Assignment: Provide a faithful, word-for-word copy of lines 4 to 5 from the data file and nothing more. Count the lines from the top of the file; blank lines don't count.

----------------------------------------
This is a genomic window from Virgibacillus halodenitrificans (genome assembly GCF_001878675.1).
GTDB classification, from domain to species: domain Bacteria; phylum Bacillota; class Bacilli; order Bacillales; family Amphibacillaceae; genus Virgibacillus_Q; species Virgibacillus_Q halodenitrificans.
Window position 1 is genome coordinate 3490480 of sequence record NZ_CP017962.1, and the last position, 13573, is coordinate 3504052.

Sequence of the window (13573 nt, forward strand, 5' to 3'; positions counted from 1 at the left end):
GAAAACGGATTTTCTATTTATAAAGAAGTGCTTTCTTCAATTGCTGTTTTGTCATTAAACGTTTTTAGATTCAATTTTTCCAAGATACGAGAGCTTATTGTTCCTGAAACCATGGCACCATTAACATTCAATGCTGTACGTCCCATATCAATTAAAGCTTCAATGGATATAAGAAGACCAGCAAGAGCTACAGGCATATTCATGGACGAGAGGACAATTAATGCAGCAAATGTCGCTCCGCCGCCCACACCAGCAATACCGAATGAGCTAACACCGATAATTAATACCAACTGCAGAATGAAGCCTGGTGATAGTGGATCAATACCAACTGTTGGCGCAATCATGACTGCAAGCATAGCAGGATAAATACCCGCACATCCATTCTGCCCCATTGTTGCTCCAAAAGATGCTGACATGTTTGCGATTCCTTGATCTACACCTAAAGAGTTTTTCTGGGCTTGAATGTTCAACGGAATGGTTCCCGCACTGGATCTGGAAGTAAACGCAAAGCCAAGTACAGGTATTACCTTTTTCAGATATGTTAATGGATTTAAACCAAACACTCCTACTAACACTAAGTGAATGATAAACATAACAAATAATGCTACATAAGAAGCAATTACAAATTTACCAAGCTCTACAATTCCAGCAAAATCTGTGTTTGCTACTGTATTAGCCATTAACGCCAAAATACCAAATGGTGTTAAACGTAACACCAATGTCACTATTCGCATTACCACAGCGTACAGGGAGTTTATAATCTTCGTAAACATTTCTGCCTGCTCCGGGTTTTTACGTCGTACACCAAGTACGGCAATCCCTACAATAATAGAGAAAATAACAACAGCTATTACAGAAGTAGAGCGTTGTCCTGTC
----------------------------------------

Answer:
Sequence of the window (13573 nt, forward strand, 5' to 3'; positions counted from 1 at the left end):
GAAAACGGATTTTCTATTTATAAAGAAGTGCTTTCTTCAATTGCTGTTTTGTCATTAAACGTTTTTAGATTCAATTTTTCCAAGATACGAGAGCTTATTGTTCCTGAAACCATGGCACCATTAACATTCAATGCTGTACGTCCCATATCAATTAAAGCTTCAATGGATATAAGAAGACCAGCAAGAGCTACAGGCATATTCATGGACGAGAGGACAATTAATGCAGCAAATGTCGCTCCGCCGCCCACACCAGCAATACCGAATGAGCTAACACCGATAATTAATACCAACTGCAGAATGAAGCCTGGTGATAGTGGATCAATACCAACTGTTGGCGCAATCATGACTGCAAGCATAGCAGGATAAATACCCGCACATCCATTCTGCCCCATTGTTGCTCCAAAAGATGCTGACATGTTTGCGATTCCTTGATCTACACCTAAAGAGTTTTTCTGGGCTTGAATGTTCAACGGAATGGTTCCCGCACTGGATCTGGAAGTAAACGCAAAGCCAAGTACAGGTATTACCTTTTTCAGATATGTTAATGGATTTAAACCAAACACTCCTACTAACACTAAGTGAATGATAAACATAACAAATAATGCTACATAAGAAGCAATTACAAATTTACCAAGCTCTACAATTCCAGCAAAATCTGTGTTTGCTACTGTATTAGCCATTAACGCCAAAATACCAAATGGTGTTAAACGTAACACCAATGTCACTATTCGCATTACCACAGCGTACAGGGAGTTTATAATCTTCGTAAACATTTCTGCCTGCTCCGGGTTTTTACGTCGTACACCAAGTACGGCAATCCCTACAATAATAGAGAAAATAACAACAGCTATTACAGAAGTAGAGCGTTGTCCTGTC